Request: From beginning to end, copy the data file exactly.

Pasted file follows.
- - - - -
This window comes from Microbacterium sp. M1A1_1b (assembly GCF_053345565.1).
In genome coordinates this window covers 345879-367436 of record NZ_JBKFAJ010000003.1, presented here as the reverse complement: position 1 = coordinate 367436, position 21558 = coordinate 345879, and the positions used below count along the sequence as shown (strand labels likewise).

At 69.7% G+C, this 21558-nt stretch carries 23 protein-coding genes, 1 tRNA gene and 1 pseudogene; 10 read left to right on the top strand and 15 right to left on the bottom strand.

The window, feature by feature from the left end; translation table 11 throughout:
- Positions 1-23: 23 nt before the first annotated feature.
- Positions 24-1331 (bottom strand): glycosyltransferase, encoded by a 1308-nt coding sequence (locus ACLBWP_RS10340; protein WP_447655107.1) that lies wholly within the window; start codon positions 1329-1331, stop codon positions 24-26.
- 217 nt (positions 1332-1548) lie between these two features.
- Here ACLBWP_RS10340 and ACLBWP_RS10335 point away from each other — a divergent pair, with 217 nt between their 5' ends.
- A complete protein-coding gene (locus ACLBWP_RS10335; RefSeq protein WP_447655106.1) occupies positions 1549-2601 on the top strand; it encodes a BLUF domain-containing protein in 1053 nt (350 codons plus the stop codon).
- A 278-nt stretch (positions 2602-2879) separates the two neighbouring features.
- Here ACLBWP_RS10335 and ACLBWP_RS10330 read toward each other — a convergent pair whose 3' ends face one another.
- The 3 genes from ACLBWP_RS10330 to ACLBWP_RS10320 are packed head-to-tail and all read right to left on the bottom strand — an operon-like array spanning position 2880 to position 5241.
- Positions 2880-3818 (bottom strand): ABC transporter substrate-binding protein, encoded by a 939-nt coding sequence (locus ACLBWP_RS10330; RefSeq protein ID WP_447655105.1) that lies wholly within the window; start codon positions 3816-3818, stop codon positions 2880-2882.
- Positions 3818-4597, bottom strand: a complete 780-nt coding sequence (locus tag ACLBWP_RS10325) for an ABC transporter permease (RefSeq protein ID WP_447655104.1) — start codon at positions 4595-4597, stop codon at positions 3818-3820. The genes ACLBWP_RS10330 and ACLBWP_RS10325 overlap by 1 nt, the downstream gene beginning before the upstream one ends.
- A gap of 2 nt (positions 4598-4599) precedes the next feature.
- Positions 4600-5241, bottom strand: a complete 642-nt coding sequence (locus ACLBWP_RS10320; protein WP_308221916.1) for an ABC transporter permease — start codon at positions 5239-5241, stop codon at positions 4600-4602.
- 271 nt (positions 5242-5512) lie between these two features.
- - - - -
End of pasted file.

This window comes from Microbacterium sp. M1A1_1b (assembly GCF_053345565.1).
In genome coordinates this window covers 345879-367436 of record NZ_JBKFAJ010000003.1, presented here as the reverse complement: position 1 = coordinate 367436, position 21558 = coordinate 345879, and the positions used below count along the sequence as shown (strand labels likewise).

At 69.7% G+C, this 21558-nt stretch carries 23 protein-coding genes, 1 tRNA gene and 1 pseudogene; 10 read left to right on the top strand and 15 right to left on the bottom strand.

The window, feature by feature from the left end; translation table 11 throughout:
- Positions 1-23: 23 nt before the first annotated feature.
- Positions 24-1331 (bottom strand): glycosyltransferase, encoded by a 1308-nt coding sequence (locus ACLBWP_RS10340; protein WP_447655107.1) that lies wholly within the window; start codon positions 1329-1331, stop codon positions 24-26.
- 217 nt (positions 1332-1548) lie between these two features.
- Here ACLBWP_RS10340 and ACLBWP_RS10335 point away from each other — a divergent pair, with 217 nt between their 5' ends.
- A complete protein-coding gene (locus ACLBWP_RS10335; RefSeq protein WP_447655106.1) occupies positions 1549-2601 on the top strand; it encodes a BLUF domain-containing protein in 1053 nt (350 codons plus the stop codon).
- A 278-nt stretch (positions 2602-2879) separates the two neighbouring features.
- Here ACLBWP_RS10335 and ACLBWP_RS10330 read toward each other — a convergent pair whose 3' ends face one another.
- The 3 genes from ACLBWP_RS10330 to ACLBWP_RS10320 are packed head-to-tail and all read right to left on the bottom strand — an operon-like array spanning position 2880 to position 5241.
- Positions 2880-3818 (bottom strand): ABC transporter substrate-binding protein, encoded by a 939-nt coding sequence (locus ACLBWP_RS10330; RefSeq protein ID WP_447655105.1) that lies wholly within the window; start codon positions 3816-3818, stop codon positions 2880-2882.
- Positions 3818-4597, bottom strand: a complete 780-nt coding sequence (locus tag ACLBWP_RS10325) for an ABC transporter permease (RefSeq protein ID WP_447655104.1) — start codon at positions 4595-4597, stop codon at positions 3818-3820. The genes ACLBWP_RS10330 and ACLBWP_RS10325 overlap by 1 nt, the downstream gene beginning before the upstream one ends.
- A gap of 2 nt (positions 4598-4599) precedes the next feature.
- Positions 4600-5241, bottom strand: a complete 642-nt coding sequence (locus ACLBWP_RS10320; protein WP_308221916.1) for an ABC transporter permease — start codon at positions 5239-5241, stop codon at positions 4600-4602.
- 271 nt (positions 5242-5512) lie between these two features.